The forest resource of Massachusetts has great demands placed on it. Although Massachusetts is thought of as an urban state, 64% of the land areas is forested. This forested area is managed for a multitude of purposes including recreation, water quality, wildlife habitat, and a forest product industry.
The overall health of the urban and rural forests of Massachusetts is good. There are however a few concerns regarding native and introduced forest diseases and insect pests. The level of damage from these pests often varies from year to year, depending on weather and other factors.
The most recent forest health concerns in the state are related to maple trees. Aerial surveys over forest lands indicate that there were 5,100 acres of maple that were damaged by various factors in 1998. At the higher elevations, foliar damage from the pear thrips was evident. The thrips entered the maple buds following warm temperatures in April. When it turned cool, the buds did not expand and the thrips fed inside the buds for an extended period of time. There was also a late spring frost in the cooler valleys which resulted in damage to young tender leaves. The situation was compounded by a period of wet weather, which resulted in Anthracnose leaf disease occurring in many locations.
Defoliation by the European gypsy moth increased to 12,000 acres in 1998, up from a 30 year low the previous year. The fungus, Entomaphaga maimaiga, which infects the gypsy moth caterpillars, has reduced populations of this pest throughout New England for the past several years. Ground surveys indicate that the populations had collapsed in all areas of the state, except for 2 locations, and no communities planned control operations in 1999.
The hemlock woolly adelgid is another introduced pest and has been spreading northward from southern New England throughout Massachusetts for several years. Many native hemlock trees are now infested. In 1998, 11 new infestations were discovered in Massachusetts. Currently, about 20 percent of the communities in the state are known to have infestations. Efforts are underway to test the effectiveness of a ladybird beetle, a natural predator of the adelgid from Japan, in controlling adelgid populations.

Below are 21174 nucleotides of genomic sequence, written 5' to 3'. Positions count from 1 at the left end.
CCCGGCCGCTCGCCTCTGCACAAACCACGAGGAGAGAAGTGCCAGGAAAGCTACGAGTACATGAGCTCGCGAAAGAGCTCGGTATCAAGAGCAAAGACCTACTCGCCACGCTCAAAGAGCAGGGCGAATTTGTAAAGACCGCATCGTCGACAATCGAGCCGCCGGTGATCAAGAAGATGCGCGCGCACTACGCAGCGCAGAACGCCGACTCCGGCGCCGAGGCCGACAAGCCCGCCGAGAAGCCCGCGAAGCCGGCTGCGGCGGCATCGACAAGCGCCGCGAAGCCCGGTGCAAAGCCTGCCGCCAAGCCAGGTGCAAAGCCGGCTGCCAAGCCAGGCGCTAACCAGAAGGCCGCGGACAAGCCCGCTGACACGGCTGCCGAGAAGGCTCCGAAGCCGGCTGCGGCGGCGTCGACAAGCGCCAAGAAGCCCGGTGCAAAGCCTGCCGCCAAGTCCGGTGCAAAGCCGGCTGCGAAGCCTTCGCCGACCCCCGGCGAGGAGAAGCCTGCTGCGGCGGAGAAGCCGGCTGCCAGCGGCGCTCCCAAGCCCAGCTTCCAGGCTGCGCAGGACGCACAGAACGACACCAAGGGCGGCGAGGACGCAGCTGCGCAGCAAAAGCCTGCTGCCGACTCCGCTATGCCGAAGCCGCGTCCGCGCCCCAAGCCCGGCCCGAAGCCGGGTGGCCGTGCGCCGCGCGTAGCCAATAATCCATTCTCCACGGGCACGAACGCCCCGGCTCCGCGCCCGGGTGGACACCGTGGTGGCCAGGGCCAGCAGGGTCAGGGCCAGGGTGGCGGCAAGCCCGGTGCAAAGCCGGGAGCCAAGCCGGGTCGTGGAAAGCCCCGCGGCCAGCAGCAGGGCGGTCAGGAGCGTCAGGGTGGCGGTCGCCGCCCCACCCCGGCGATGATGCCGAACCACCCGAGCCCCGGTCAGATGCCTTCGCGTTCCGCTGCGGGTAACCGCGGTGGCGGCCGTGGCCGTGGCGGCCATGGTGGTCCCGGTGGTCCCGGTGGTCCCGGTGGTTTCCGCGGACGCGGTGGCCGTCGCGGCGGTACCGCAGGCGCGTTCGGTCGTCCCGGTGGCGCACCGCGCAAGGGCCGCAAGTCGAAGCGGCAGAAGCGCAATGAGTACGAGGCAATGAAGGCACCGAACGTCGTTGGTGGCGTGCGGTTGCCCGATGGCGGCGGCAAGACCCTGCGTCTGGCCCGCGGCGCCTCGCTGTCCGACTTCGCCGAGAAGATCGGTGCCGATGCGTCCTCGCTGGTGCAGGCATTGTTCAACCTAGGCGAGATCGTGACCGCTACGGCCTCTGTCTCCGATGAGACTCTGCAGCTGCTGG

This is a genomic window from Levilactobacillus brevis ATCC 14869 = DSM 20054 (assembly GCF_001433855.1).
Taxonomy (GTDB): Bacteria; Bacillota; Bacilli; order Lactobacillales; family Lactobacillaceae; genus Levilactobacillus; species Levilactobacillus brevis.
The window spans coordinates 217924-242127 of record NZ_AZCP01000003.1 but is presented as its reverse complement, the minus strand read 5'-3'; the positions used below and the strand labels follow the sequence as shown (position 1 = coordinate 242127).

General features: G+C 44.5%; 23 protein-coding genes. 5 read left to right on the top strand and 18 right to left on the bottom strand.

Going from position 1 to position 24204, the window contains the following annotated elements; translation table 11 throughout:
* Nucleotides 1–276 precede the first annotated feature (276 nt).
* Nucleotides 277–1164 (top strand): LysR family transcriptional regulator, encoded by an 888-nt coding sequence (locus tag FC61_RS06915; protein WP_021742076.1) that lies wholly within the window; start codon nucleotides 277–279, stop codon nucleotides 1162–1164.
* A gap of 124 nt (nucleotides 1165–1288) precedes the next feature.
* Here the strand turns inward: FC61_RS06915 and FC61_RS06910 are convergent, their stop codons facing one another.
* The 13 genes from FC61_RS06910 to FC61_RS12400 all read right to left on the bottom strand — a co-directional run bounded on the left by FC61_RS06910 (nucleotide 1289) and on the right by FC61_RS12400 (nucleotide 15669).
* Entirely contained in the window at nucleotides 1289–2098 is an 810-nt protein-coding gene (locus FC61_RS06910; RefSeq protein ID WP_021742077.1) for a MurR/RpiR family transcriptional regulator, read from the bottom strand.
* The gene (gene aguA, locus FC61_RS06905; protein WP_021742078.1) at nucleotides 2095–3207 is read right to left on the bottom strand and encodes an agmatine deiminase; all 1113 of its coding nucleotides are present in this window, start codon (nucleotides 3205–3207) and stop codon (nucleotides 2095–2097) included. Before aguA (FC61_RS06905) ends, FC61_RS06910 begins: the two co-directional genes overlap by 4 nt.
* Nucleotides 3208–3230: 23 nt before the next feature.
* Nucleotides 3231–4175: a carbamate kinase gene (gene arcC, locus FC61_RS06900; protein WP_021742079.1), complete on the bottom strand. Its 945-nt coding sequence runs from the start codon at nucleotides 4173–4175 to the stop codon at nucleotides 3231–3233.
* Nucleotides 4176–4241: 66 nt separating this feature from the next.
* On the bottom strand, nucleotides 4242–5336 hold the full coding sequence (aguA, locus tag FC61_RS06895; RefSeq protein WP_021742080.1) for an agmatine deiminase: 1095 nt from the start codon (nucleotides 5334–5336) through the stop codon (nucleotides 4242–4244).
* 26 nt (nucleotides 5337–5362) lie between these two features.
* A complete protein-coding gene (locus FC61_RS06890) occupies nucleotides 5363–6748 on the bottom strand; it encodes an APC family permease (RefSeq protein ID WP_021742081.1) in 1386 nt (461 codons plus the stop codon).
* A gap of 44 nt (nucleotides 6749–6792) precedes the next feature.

The browntail moth populations on outer Cape Cod continue. This insect was also observed in moth traps on Plum Island off Newburyport in 1997. The caterpillar creates webs on shrubs and trees and its hairs cause a severe skin irritation.
The most extensive hardwood defoliation in the state was caused by spring and fall cankerworms. Over 26,000 acres of the south shore from Weymouth to Plymouth were affected. A small infestation of the black turpentine beetle is occurring on Cape Cod. There were also conifer needle diseases in some locations caused by Diplodia and Lophodermium fungi. Damage from beech bark disease was evident on over 2,000 acres in northern Berkshire County.
Interest in regional forest condition prompted the implementation of the National Forest Health Monitoring Program and the North American Maple Project.
|Forest Health Monitoring Program
The objective is to assess trend in tree condition and forest stressors. All of the New England States have been involved since the program was initiated in 1990. Results indicate that there has been minimal change in crown condition in the last 9 years. In 1998, 96 percent of trees greater than 5 inches diameter had normal crown fullness. About 96 percent of the trees had little or no crown dieback, and 76 percent showed no measurable signs of damage. The most common damage was decay indicators, which were more evident on hardwoods than softwoods. Additional surveys indicate there are concerns for individual species such as ash, butternut and hemlock due to various damage agents.
|North American Maple Project
This cooperative project with Canada was initiated in 1988 to look at change in sugar maple tree condition. There are several states in the Northeast involved including New York, New Hampshire, Vermont, Maine, and Massachusetts. Overall, sugar maple located within the sample sites are in good condition. Periodically, insect defoliation has affected crown condition in some areas. There was little difference found between sugarbush and non sugarbush stands.
|Updated: December 1999|
|1998 Forest Health Highlights - Massachusetts|
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